SCRANTON, Pa. - Illustrator Gary Cangemi is not a cartoon, but he felt like one when he conceived his pro-life comic character Umbert the Unborn.
"The proverbial cartoon light bulb went off above my head," Cangemi said.
Little did he expect the cartoon would draw the nationwide attention it has. Cangemi hopes the comic strip's success will translate into success for the pro-life movement.
Cangemi created the comic strip in spring 2001. He had been working as a freelance graphic artist for 20 years, but he was dissatisfied with his work.
"I hadn't really produced anything that I could look back and be proud of," he said.
Cangemi's mother had recently died from cancer, and he was seeking a new direction for his career.
"I felt my mother urging me to pray for God's guidance," he recalled. "So I prayed, 'God, please give me a direction to go with my career.'"
While thumbing through an old scrapbook, Cangemi stumbled across a four-panel political editorial cartoon he had created 10 years earlier for his "Off the Board" feature in Scranton's newspaper, The Metro. In the cartoon, the baby overhears the voice of an abortionist describing the child as an "unviable, unwanted piece of protoplasm." At the end of the cartoon the baby cries out, "Speak for yourself!"
"As soon as I saw the baby's face, the light bulb went off," Cangemi said.
Cangemi proceeded to draw a dozen sample comic strips and soon realized his character needed a name.
"I wanted a name that sounded heroic," he explained, "like Richard the Lionhearted, but I wanted it to be alliterative so I came up with ' _____ the Unborn.'"
At first, he was unable to come up with a "U" name until he remembered the name of an author he had recently read - Umberto Eco.
"Umberto sounded too ethnic," Cangemi said. "So I knocked off the 'o,' and Umbert was conceived."
Before sending the cartoon off to newspapers, Cangemi wanted the input of a colleague. He approached Father James Paisley, pastor of St. Maria Goretti Catholic Parish in Laflin, Pa.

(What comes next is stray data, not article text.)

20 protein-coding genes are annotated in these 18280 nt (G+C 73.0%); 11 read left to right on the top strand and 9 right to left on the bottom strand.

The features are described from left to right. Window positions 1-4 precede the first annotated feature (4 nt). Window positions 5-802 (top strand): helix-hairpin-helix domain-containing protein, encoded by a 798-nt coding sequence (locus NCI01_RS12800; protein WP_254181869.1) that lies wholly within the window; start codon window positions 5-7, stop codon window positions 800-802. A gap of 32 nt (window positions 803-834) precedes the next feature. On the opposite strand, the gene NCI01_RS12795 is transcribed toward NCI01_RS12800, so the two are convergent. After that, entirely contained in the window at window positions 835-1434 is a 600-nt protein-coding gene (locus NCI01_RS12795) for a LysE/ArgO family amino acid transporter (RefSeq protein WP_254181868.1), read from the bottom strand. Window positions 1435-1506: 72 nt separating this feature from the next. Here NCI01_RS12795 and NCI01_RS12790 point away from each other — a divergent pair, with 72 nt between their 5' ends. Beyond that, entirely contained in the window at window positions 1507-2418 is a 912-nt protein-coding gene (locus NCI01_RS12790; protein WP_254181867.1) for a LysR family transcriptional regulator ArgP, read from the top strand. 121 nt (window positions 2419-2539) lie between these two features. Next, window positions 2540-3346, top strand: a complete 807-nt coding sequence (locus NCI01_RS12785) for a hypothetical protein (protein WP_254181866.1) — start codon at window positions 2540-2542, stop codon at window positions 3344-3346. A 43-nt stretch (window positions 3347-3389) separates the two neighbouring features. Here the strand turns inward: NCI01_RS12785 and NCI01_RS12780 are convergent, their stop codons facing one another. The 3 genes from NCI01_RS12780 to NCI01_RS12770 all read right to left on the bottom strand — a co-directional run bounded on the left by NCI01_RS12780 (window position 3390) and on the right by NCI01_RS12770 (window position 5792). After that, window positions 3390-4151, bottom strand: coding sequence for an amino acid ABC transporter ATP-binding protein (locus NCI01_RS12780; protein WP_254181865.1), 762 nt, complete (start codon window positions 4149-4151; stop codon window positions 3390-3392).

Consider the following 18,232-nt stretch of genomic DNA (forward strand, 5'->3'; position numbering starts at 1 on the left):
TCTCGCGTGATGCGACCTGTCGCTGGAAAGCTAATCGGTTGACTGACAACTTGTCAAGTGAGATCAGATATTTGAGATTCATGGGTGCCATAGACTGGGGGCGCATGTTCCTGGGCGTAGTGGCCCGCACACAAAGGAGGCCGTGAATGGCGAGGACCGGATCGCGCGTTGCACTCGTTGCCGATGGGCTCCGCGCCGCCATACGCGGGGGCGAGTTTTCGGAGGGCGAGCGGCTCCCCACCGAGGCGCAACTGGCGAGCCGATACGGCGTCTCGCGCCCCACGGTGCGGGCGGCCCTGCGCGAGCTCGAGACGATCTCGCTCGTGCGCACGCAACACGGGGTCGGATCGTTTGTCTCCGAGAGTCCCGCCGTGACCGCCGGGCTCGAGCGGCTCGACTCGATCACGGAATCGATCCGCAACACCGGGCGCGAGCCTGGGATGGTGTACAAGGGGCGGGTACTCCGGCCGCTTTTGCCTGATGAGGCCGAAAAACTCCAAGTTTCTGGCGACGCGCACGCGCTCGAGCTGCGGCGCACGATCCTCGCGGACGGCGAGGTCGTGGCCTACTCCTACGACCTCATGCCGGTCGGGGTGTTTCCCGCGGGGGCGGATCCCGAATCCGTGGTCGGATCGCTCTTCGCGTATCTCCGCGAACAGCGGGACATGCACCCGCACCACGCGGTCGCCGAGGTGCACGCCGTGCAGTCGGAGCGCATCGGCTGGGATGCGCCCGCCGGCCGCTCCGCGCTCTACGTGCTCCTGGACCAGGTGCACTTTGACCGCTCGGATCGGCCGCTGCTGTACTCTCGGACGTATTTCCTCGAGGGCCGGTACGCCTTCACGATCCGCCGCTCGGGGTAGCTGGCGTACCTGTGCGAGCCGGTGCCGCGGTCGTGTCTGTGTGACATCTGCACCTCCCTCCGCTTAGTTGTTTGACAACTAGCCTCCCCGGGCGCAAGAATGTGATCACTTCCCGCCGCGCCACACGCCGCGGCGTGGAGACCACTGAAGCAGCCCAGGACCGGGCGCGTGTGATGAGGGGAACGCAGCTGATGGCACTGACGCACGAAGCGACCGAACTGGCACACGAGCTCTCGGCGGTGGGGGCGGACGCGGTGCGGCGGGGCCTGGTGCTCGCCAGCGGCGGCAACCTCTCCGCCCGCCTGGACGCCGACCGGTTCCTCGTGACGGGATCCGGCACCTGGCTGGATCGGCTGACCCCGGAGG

"Gary expected that I would think it was a cute idea and move on from there," Father Paisley said, "but I was overwhelmed with the potential the project had. The cartoon gives a name, face and personality to the unborn baby within. I started laughing because I was thrilled by it."
Within a week, with Father Paisley's assistance, Cangemi obtained then Scranton Bishop James Timlin's blessing. With that, Cangemi sent the cartoon off to about 150 Catholic newspapers.
"The very first telephone call I received was from executive editor Tom Hoopes at the National Catholic Register," Cangemi said. "He told me he loved it and he wanted to use it on [the paper's] Culture of Life page."
The cartoon made its debut in the Register in June 2001 and has been gaining exposure ever since.
Cangemi possesses a vivid imagination. He has illustrated Umbert as an astronaut and a deep-sea diver. He's got him using a computer connected to the "Interwomb" to send "pre-mail," playing sports and even hosting his own game show - "Unborn Babies in Jeopardy." He's also drawn an embryonic version of Umbert.
"I want to show that Umbert is a person at all phases," Cangemi said. "There is no trimester in which Umbert becomes a person. He's a person from the moment of conception."
The cartoon has resonated well with a variety of audiences - pro-life advocates, expectant mothers and fathers, and children. One 7-year-old boy from Kentucky wrote to ask when Umbert was going to be born.
"He's been in there long enough," Kevin wrote. "Don't you think it's time for him to be born?"
Cangemi wrote back saying that, like Charlie Brown, Umbert is a cartoon character who is frozen in time. He told him that if Umbert is born, the cartoon will end, and he made Kevin a promise.
"I promised him that the day all unborn children have the legal right to be born, that will be Umbert's birthday," Cangemi said. "It's a promise that I hope I will live long enough to keep."
The cartoon is currently read by more than 400,000 readers nationwide. It has been picked up by approximately 20 publications as well as many parish bulletins.
In December, Circle Media (the Register's parent company) will publish Umbert the Unborn: A Womb with a View. The book features a collection of 120 full-color cartoons as well as a series of page-by-page illustrations of Umbert developing from a single cell to a full-term baby and an array of Umbert's educational facts of life.
Cangemi, who has three children of his own, hopes the book can help educate children and change hearts and minds on the issue of abortion in a non-threatening way.
"If we can raise a whole generation of children respecting life - for whom it would be inconceivable to want to kill Umbert, the tide will turn," he said.
Cangemi has other plans for spreading Umbert's message. He is unveiling an Umbert Web site, complete with an animated version of Umbert. In addition, he is launching a daily version of the cartoon for Catholic.net, and he also plans to offer the comic strip for syndication in the mainstream press.
He stresses the importance of using humor.
"Charles Schulz was the first cartoonist to introduce Christian themes into a mainstream art form," Cangemi said. "I see Umbert as a kind of prenatal Bob Hope, entertaining the front-line troops of the pro-life cause and giving them a much-needed morale boost."